Iowan who lost daughter testifies against immigration amnesty bill

WASHINGTON — The mother of a Council Bluffs woman who was killed in an accident by a man who was in the country illegally testified at a U.S. Senate Judiciary Committee hearing Tuesday on an immigration amnesty bill.

Michelle Root’s daughter Sarah had just graduated from college with honors when the accident happened in January of 2016. “She was taken way too soon because people failed to follow our laws, and the administration at the time failed to secure our borders. To date, justice has not been served for my daughter and her killer remains on the loose,” Root said.

Omaha police said 19-year-old Eswin Mejia, a native of Honduras, was drag racing and caused the crash, but he was released on bail and disappeared. Root says the same thing could happen again under “The Dream Act” legislation. She says the bill has no age limit — which allows anyone to apply.

“This bill allows illegal immigrants who have been deported from the United States previously to still apply. This bill protects people who simply apply to remain in the United States while their application is pending,” she says. Root says the bill does not include an office that would help Americans who have been harmed by illegal immigrants. She says the Trump Administration created such an office.

“This office has helped many families, and it appears that the Biden Administration wants to dismantle it,” Root says. “In fact, last week they changed the name of the office and vowed to help illegal immigrants who claim to be victims to gain access to support services — diminishing its sole mission of helping Americans.”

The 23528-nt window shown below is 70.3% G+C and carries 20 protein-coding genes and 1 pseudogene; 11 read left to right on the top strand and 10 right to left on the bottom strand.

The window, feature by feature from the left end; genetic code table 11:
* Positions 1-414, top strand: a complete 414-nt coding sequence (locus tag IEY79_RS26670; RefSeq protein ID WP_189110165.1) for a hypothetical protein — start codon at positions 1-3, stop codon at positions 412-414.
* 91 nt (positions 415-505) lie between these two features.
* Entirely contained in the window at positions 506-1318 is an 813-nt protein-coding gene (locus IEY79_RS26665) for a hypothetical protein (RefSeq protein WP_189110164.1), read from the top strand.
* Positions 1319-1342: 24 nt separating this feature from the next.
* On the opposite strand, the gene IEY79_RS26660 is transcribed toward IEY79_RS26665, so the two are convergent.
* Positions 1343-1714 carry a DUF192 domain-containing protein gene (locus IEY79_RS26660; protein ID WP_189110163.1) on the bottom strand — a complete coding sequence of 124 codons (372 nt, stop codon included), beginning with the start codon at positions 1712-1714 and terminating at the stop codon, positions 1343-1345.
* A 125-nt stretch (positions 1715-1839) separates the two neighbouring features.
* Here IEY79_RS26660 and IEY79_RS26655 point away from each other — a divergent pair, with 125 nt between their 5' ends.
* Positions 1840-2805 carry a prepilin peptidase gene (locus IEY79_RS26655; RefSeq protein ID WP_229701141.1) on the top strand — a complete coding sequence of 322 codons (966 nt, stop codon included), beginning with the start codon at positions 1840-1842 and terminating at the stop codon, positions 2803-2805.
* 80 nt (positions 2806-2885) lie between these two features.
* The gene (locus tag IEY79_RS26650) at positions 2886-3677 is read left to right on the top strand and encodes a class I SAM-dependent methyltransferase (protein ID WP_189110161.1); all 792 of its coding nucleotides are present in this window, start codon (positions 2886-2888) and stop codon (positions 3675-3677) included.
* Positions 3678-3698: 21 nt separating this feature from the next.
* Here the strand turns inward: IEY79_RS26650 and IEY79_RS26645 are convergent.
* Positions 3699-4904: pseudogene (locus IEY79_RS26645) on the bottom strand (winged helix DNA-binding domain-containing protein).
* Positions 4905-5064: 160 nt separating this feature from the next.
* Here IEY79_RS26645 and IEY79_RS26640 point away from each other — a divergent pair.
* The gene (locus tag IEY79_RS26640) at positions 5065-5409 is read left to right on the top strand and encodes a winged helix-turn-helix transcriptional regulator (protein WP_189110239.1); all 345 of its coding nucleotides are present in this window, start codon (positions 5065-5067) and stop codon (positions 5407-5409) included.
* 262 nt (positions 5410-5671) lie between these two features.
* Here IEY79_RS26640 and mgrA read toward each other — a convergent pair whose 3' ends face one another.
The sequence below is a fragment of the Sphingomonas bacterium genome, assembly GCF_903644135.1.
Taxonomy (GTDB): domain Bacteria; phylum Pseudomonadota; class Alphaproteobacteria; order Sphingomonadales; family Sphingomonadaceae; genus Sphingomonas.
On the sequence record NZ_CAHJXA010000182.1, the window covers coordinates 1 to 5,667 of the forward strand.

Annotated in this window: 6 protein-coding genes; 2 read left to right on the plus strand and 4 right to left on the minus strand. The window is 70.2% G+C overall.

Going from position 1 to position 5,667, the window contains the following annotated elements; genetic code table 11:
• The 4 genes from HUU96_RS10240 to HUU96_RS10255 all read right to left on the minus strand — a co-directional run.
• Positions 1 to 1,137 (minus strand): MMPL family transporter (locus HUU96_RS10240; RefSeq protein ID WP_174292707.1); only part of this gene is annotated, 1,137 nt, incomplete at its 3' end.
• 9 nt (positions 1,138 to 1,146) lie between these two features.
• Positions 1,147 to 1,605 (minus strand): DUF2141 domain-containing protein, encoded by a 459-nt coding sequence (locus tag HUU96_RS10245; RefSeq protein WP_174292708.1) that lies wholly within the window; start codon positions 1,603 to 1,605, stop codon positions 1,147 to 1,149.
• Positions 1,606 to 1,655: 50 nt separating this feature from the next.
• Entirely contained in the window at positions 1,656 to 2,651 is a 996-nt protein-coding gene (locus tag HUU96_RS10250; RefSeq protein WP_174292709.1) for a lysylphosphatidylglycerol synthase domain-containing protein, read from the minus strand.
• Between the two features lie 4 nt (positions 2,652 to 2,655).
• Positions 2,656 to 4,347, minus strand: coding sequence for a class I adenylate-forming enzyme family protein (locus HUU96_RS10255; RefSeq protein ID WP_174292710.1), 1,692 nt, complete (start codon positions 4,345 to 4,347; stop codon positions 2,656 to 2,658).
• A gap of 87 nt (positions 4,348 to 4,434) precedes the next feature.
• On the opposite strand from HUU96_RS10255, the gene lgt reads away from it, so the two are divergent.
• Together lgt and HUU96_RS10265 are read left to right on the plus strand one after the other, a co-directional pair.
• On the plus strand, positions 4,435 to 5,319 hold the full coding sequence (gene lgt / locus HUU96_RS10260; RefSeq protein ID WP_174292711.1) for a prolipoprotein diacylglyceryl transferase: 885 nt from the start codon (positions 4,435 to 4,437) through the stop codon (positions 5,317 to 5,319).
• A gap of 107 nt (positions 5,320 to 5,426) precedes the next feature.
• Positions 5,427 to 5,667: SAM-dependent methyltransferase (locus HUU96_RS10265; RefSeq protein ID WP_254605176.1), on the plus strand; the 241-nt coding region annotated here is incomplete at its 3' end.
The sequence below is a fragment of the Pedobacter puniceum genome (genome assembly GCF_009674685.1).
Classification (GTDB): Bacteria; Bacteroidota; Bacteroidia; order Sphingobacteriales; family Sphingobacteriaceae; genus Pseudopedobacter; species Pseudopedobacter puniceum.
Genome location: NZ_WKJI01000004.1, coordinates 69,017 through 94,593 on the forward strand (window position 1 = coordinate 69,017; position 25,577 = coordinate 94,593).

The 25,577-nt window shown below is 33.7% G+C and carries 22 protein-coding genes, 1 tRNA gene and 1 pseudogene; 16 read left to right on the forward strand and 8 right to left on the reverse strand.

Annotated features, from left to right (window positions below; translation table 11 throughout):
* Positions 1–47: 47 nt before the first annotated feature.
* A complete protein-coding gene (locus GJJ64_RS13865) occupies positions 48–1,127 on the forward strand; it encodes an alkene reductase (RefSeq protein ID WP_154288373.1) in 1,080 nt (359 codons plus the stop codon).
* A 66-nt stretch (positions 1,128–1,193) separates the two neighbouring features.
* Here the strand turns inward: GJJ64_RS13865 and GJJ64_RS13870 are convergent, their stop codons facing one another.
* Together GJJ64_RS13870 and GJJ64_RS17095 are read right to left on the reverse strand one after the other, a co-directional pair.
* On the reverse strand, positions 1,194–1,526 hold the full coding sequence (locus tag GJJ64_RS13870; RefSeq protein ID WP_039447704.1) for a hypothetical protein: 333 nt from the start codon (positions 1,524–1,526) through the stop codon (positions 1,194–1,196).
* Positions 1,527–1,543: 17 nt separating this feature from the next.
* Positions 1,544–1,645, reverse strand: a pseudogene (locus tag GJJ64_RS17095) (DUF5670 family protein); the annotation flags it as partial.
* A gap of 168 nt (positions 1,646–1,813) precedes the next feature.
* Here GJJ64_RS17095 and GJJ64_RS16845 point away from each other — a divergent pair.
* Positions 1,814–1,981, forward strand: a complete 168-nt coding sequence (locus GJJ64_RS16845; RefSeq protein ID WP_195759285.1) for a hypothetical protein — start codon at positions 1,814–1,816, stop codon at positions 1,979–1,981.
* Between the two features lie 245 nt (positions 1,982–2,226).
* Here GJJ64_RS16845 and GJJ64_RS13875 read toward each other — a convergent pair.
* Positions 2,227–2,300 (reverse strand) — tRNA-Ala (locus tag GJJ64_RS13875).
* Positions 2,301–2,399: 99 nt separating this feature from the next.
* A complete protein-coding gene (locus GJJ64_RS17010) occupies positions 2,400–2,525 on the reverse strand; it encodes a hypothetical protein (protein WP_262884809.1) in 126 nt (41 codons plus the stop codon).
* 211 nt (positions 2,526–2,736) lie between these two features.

Sarah Root

Root says this law opens immigration up with no consequences for those who shouldn’t be here. “I know people come here to live a better life, to live out their dreams,” according to Root. “My family, like many American families, holds no ill will toward people who desire the American dream, but there have to be limits and boundaries. People need to be vetted and they have to be deported when not eligible for immigration benefits.”

Root says her daughter Sarah had dreams — and they will never be realized because of someone who was here illegally. She says this law won’t keep the same thing from happening again.

“Our laws are intended to keep us safe, and this legislation does not do that. It rewards the illegal behavior that my daughter’s killer carried out. It excuses their criminal history and does not make America better,” Root says.

Root says there needs to be passage of Sarah’s Law, which would require ICE to detain illegal immigrants who have been charged with a crime that resulted in the death or serious bodily injury of another person.

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